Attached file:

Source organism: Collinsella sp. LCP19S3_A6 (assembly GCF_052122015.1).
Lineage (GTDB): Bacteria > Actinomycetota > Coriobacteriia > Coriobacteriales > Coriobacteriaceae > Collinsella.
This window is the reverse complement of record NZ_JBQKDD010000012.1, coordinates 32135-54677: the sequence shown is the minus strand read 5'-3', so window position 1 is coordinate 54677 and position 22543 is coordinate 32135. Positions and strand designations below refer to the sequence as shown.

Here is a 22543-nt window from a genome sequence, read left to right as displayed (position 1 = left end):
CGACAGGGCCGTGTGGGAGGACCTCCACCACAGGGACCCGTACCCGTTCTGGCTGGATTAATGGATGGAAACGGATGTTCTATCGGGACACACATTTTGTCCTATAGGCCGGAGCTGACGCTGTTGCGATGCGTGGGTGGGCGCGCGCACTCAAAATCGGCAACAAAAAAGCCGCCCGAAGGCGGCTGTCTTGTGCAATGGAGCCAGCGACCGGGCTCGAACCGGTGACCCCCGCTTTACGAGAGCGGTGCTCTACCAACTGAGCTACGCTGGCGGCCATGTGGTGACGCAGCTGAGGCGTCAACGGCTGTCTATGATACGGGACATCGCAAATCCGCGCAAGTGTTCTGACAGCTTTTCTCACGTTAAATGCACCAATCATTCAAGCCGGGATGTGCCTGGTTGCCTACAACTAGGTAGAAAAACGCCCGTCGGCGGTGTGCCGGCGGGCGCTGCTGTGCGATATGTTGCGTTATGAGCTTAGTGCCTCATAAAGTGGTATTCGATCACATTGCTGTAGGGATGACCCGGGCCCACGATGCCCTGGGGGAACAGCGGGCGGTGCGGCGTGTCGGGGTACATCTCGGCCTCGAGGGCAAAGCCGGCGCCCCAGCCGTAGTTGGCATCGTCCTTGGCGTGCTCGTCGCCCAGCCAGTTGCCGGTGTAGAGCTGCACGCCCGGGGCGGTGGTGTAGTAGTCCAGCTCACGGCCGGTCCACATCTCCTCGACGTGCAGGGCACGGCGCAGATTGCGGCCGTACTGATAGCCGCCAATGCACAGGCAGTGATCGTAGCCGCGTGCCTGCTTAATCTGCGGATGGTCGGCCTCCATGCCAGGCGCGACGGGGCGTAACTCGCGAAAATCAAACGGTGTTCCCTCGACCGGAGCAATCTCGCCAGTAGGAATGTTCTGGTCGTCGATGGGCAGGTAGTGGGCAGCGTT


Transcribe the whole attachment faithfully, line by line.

Source organism: Collinsella sp. LCP19S3_A6 (assembly GCF_052122015.1).
Lineage (GTDB): Bacteria > Actinomycetota > Coriobacteriia > Coriobacteriales > Coriobacteriaceae > Collinsella.
This window is the reverse complement of record NZ_JBQKDD010000012.1, coordinates 32135-54677: the sequence shown is the minus strand read 5'-3', so window position 1 is coordinate 54677 and position 22543 is coordinate 32135. Positions and strand designations below refer to the sequence as shown.

Here is a 22543-nt window from a genome sequence, read left to right as displayed (position 1 = left end):
CGACAGGGCCGTGTGGGAGGACCTCCACCACAGGGACCCGTACCCGTTCTGGCTGGATTAATGGATGGAAACGGATGTTCTATCGGGACACACATTTTGTCCTATAGGCCGGAGCTGACGCTGTTGCGATGCGTGGGTGGGCGCGCGCACTCAAAATCGGCAACAAAAAAGCCGCCCGAAGGCGGCTGTCTTGTGCAATGGAGCCAGCGACCGGGCTCGAACCGGTGACCCCCGCTTTACGAGAGCGGTGCTCTACCAACTGAGCTACGCTGGCGGCCATGTGGTGACGCAGCTGAGGCGTCAACGGCTGTCTATGATACGGGACATCGCAAATCCGCGCAAGTGTTCTGACAGCTTTTCTCACGTTAAATGCACCAATCATTCAAGCCGGGATGTGCCTGGTTGCCTACAACTAGGTAGAAAAACGCCCGTCGGCGGTGTGCCGGCGGGCGCTGCTGTGCGATATGTTGCGTTATGAGCTTAGTGCCTCATAAAGTGGTATTCGATCACATTGCTGTAGGGATGACCCGGGCCCACGATGCCCTGGGGGAACAGCGGGCGGTGCGGCGTGTCGGGGTACATCTCGGCCTCGAGGGCAAAGCCGGCGCCCCAGCCGTAGTTGGCATCGTCCTTGGCGTGCTCGTCGCCCAGCCAGTTGCCGGTGTAGAGCTGCACGCCCGGGGCGGTGGTGTAGTAGTCCAGCTCACGGCCGGTCCACATCTCCTCGACGTGCAGGGCACGGCGCAGATTGCGGCCGTACTGATAGCCGCCAATGCACAGGCAGTGATCGTAGCCGCGTGCCTGCTTAATCTGCGGATGGTCGGCCTCCATGCCAGGCGCGACGGGGCGTAACTCGCGAAAATCAAACGGTGTTCCCTCGACCGGAGCAATCTCGCCAGTAGGAATGTTCTGGTCGTCGATGGGCAGGTAGTGGGCAGCGTT